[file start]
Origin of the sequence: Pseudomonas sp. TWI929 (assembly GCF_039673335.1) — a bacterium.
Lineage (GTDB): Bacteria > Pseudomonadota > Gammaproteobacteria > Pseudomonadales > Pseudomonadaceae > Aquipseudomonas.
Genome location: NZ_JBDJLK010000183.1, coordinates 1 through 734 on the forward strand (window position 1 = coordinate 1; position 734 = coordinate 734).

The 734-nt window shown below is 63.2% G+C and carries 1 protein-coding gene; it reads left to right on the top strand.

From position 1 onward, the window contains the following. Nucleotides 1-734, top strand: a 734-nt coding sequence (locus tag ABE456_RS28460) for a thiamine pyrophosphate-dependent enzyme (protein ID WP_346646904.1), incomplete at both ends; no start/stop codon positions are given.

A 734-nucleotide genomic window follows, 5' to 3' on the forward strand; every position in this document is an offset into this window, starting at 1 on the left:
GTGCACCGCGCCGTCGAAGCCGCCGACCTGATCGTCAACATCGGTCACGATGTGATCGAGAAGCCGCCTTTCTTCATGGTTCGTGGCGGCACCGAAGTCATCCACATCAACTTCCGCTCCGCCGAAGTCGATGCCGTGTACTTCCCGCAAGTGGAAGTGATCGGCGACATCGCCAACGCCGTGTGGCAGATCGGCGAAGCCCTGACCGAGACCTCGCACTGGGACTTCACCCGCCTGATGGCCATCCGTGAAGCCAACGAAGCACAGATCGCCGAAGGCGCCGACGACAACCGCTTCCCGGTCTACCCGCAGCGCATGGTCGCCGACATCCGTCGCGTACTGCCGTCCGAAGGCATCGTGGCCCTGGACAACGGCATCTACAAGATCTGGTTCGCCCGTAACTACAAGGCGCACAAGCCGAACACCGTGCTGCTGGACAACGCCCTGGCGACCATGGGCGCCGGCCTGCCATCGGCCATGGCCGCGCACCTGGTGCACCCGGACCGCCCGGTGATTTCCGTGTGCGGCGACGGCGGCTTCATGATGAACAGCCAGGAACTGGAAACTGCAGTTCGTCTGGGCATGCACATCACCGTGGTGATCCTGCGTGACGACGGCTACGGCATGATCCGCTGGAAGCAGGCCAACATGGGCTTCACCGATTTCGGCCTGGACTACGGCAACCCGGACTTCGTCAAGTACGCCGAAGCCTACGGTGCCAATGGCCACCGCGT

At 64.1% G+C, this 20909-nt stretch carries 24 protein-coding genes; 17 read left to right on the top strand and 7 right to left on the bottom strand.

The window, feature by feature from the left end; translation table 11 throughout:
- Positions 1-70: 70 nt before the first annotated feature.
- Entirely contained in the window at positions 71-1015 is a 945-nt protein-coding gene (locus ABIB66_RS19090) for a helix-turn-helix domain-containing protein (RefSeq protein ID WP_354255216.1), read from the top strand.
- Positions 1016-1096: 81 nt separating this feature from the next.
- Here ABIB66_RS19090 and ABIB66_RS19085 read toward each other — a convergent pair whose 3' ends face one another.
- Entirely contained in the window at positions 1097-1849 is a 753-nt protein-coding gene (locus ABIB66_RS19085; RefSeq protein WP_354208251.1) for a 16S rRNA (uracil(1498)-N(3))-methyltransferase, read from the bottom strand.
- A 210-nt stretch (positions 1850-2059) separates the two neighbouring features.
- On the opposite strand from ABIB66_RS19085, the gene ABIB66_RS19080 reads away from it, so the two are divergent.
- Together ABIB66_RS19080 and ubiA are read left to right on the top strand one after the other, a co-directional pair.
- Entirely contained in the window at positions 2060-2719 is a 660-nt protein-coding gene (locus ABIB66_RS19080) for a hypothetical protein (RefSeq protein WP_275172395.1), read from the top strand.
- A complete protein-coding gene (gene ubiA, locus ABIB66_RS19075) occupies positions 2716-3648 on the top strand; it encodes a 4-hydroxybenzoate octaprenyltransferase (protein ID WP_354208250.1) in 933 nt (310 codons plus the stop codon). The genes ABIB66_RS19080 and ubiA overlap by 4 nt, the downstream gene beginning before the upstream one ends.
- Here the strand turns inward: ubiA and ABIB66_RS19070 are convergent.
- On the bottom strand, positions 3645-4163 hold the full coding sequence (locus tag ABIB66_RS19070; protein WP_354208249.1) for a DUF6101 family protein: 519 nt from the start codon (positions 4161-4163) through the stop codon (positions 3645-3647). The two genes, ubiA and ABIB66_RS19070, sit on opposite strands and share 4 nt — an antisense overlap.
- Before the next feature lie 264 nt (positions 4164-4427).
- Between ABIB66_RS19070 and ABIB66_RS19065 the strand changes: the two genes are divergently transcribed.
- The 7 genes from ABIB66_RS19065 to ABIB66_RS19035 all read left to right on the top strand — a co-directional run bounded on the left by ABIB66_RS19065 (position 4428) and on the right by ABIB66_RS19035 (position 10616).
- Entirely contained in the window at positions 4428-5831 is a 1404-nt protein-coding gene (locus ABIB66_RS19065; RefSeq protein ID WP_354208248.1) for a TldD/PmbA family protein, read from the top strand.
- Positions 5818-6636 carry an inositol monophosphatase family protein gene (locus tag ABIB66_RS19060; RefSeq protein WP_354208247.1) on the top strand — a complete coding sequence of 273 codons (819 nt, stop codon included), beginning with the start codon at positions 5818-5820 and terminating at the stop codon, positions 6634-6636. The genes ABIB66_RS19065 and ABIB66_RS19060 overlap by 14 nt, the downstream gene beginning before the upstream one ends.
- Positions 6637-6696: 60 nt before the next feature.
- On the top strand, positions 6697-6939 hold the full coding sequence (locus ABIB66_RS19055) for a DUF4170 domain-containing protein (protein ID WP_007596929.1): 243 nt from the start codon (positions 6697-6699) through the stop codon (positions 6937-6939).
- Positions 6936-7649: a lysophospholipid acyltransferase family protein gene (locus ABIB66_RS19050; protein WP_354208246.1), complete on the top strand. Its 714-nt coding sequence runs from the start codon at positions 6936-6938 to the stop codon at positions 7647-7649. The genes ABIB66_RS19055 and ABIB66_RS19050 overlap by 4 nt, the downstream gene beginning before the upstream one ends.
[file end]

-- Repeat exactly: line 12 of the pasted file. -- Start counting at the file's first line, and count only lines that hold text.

- Positions 1016-1096: 81 nt separating this feature from the next.